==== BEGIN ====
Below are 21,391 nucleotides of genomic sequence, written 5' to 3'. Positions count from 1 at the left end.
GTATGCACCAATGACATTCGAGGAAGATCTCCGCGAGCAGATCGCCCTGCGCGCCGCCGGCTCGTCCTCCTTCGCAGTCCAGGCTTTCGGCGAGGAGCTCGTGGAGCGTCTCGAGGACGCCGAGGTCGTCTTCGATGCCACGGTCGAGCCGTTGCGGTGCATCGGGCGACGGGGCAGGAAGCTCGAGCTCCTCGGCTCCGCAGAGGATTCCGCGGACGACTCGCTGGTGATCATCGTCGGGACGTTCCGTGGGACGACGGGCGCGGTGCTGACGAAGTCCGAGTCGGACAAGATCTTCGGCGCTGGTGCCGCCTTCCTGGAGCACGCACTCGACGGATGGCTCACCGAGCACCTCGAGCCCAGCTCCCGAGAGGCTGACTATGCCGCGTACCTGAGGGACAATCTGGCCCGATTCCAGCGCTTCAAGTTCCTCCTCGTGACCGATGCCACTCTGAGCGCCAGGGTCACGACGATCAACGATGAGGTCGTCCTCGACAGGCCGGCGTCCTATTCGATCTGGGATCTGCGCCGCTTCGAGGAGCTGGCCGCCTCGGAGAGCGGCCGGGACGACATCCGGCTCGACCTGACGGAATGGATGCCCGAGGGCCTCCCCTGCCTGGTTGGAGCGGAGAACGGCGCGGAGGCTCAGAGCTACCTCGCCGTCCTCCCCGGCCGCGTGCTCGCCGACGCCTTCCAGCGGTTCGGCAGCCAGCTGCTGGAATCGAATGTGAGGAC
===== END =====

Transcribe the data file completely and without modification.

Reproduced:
Below are 21,391 nucleotides of genomic sequence, written 5' to 3'. Positions count from 1 at the left end.
GTATGCACCAATGACATTCGAGGAAGATCTCCGCGAGCAGATCGCCCTGCGCGCCGCCGGCTCGTCCTCCTTCGCAGTCCAGGCTTTCGGCGAGGAGCTCGTGGAGCGTCTCGAGGACGCCGAGGTCGTCTTCGATGCCACGGTCGAGCCGTTGCGGTGCATCGGGCGACGGGGCAGGAAGCTCGAGCTCCTCGGCTCCGCAGAGGATTCCGCGGACGACTCGCTGGTGATCATCGTCGGGACGTTCCGTGGGACGACGGGCGCGGTGCTGACGAAGTCCGAGTCGGACAAGATCTTCGGCGCTGGTGCCGCCTTCCTGGAGCACGCACTCGACGGATGGCTCACCGAGCACCTCGAGCCCAGCTCCCGAGAGGCTGACTATGCCGCGTACCTGAGGGACAATCTGGCCCGATTCCAGCGCTTCAAGTTCCTCCTCGTGACCGATGCCACTCTGAGCGCCAGGGTCACGACGATCAACGATGAGGTCGTCCTCGACAGGCCGGCGTCCTATTCGATCTGGGATCTGCGCCGCTTCGAGGAGCTGGCCGCCTCGGAGAGCGGCCGGGACGACATCCGGCTCGACCTGACGGAATGGATGCCCGAGGGCCTCCCCTGCCTGGTTGGAGCGGAGAACGGCGCGGAGGCTCAGAGCTACCTCGCCGTCCTCCCCGGCCGCGTGCTCGCCGACGCCTTCCAGCGGTTCGGCAGCCAGCTGCTGGAATCGAATGTGAGGAC